3 Great Stocks to Buy Right Now With $75

We've witnessed some wild years on Wall Street, but arguably none has been crazier than 2020. During the first quarter, we watched the widely followed S&P 500 lose more than a third of its value in just over a month, then regain everything that was lost in less than five months. Roller-coaster rides like these don't happen often, and only reinforce the idea that trying to predict short-term market movements with any accuracy is impossible.

However, heightened volatility in the stock market has historically been a great time for investors to put their money to work. After all, every single stock market correction in history has eventually been erased by a bull market rally.

Best of all, you don't need to start with a mountain of cash to build wealth on Wall Street. With most brokerages eliminating commission fees for companies listed on major U.S. exchanges, as well as removing account minimums, you can begin charting your path to financial freedom with $75.

A young man counting cash bills in his hands.

Image source: Getty Images.

If you have $75 you can spare, here are three great stocks to consider buying right now.

CVS Health

Making money is usually easy when you buy brand-name companies that provide important services to the public. That's why pharmacy chain CVS Health (NYSE: CVS) could be a great place to put $75 to work.

CVS Health is a play on the aging of America. As baby boomers age, they're more likely to rely on maintenance therapies to improve their quality of life. CVS Health's pharmacy provides much better margins than its front-end retail sales. Over the long run, CVS should see steady growth in the number of customers serviced by its pharmacy segment.

CVS Health also expanded its revenue channels with the 2018 acquisition of health benefits provider Aetna. We typically don't think of insurance companies as fast-growing; however, adding Aetna into the fold should increase CVS' organic growth rate and operating margins, which are often dragged down by front-end retail sales. The combination is expected to result in significant cost savings. It should also encourage Aetna's millions of members to stay within the CVS Health network.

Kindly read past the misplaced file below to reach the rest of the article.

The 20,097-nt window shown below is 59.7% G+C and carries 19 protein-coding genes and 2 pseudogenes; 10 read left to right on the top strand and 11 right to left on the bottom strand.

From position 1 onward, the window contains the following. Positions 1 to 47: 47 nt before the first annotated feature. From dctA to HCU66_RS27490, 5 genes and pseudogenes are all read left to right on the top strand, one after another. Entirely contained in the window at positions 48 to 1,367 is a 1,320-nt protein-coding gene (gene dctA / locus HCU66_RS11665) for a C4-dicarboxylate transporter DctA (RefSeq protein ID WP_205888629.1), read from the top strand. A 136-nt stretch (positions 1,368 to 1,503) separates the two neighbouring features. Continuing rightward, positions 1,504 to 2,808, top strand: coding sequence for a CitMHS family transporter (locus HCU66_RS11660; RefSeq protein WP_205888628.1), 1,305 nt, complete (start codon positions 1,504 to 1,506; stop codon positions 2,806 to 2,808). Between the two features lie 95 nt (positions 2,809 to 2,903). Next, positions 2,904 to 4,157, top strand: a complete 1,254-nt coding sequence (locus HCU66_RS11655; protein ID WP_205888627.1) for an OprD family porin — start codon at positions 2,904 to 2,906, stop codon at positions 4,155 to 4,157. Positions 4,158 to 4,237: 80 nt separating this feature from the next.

Further, CVS Health should be able to drive additional foot traffic to its stores by opening some 1,500 HealthHUB health clinics. These on-site clinics will help patients with chronic illnesses. If CVS successfully courts these folks at the local level, its forward price-to-earnings ratio of close to 8 will be a bargain.

A person using a tablet to look at a pinned board on Pinterest.

Image source: Pinterest.


If growth stocks are more your thing, putting $75 to work in social media up-and-comer Pinterest (NYSE: PINS) could be a smart move.

Most social media companies aside from Facebook have hit a user growth wall at some point, but not Pinterest. Between June 2019 and June 2020, Pinterest gained 116 million monthly active users, with the lion's share of these gains derived from international markets (106 million of the 116 million MAUs). Though the average revenue per user in international markets is only a fraction of what the company generates from U.S. customers, this also gives Pinterest the opportunity to grow international ARPU many times over in years to come.